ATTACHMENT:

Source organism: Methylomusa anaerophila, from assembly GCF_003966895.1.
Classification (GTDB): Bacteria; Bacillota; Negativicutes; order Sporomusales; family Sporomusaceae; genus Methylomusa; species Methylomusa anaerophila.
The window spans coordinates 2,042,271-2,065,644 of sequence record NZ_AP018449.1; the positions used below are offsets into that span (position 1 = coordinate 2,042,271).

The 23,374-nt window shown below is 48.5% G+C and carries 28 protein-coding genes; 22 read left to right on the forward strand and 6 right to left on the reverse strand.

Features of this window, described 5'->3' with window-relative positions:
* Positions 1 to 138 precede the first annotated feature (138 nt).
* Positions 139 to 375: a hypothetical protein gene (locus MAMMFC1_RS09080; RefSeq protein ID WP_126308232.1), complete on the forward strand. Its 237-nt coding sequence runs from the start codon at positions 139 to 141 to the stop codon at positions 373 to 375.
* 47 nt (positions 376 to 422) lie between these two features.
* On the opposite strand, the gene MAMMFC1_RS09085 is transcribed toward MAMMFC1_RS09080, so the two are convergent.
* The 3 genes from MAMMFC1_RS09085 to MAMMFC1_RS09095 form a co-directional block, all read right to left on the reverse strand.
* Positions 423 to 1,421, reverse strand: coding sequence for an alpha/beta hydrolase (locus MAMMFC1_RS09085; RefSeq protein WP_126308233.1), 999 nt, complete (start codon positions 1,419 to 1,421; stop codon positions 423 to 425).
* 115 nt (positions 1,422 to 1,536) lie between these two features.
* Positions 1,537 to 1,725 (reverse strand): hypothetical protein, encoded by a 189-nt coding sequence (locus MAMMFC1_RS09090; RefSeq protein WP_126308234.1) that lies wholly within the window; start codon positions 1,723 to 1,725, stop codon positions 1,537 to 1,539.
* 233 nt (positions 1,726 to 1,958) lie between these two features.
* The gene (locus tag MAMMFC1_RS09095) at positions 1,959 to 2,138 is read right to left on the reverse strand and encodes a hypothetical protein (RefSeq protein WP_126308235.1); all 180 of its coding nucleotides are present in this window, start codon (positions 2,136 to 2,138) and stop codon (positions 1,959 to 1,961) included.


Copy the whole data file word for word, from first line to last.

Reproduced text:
Source organism: Methylomusa anaerophila, from assembly GCF_003966895.1.
Classification (GTDB): Bacteria; Bacillota; Negativicutes; order Sporomusales; family Sporomusaceae; genus Methylomusa; species Methylomusa anaerophila.
The window spans coordinates 2,042,271-2,065,644 of sequence record NZ_AP018449.1; the positions used below are offsets into that span (position 1 = coordinate 2,042,271).

The 23,374-nt window shown below is 48.5% G+C and carries 28 protein-coding genes; 22 read left to right on the forward strand and 6 right to left on the reverse strand.

Features of this window, described 5'->3' with window-relative positions:
* Positions 1 to 138 precede the first annotated feature (138 nt).
* Positions 139 to 375: a hypothetical protein gene (locus MAMMFC1_RS09080; RefSeq protein ID WP_126308232.1), complete on the forward strand. Its 237-nt coding sequence runs from the start codon at positions 139 to 141 to the stop codon at positions 373 to 375.
* 47 nt (positions 376 to 422) lie between these two features.
* On the opposite strand, the gene MAMMFC1_RS09085 is transcribed toward MAMMFC1_RS09080, so the two are convergent.
* The 3 genes from MAMMFC1_RS09085 to MAMMFC1_RS09095 form a co-directional block, all read right to left on the reverse strand.
* Positions 423 to 1,421, reverse strand: coding sequence for an alpha/beta hydrolase (locus MAMMFC1_RS09085; RefSeq protein WP_126308233.1), 999 nt, complete (start codon positions 1,419 to 1,421; stop codon positions 423 to 425).
* 115 nt (positions 1,422 to 1,536) lie between these two features.
* Positions 1,537 to 1,725 (reverse strand): hypothetical protein, encoded by a 189-nt coding sequence (locus MAMMFC1_RS09090; RefSeq protein WP_126308234.1) that lies wholly within the window; start codon positions 1,723 to 1,725, stop codon positions 1,537 to 1,539.
* 233 nt (positions 1,726 to 1,958) lie between these two features.
* The gene (locus tag MAMMFC1_RS09095) at positions 1,959 to 2,138 is read right to left on the reverse strand and encodes a hypothetical protein (RefSeq protein WP_126308235.1); all 180 of its coding nucleotides are present in this window, start codon (positions 2,136 to 2,138) and stop codon (positions 1,959 to 1,961) included.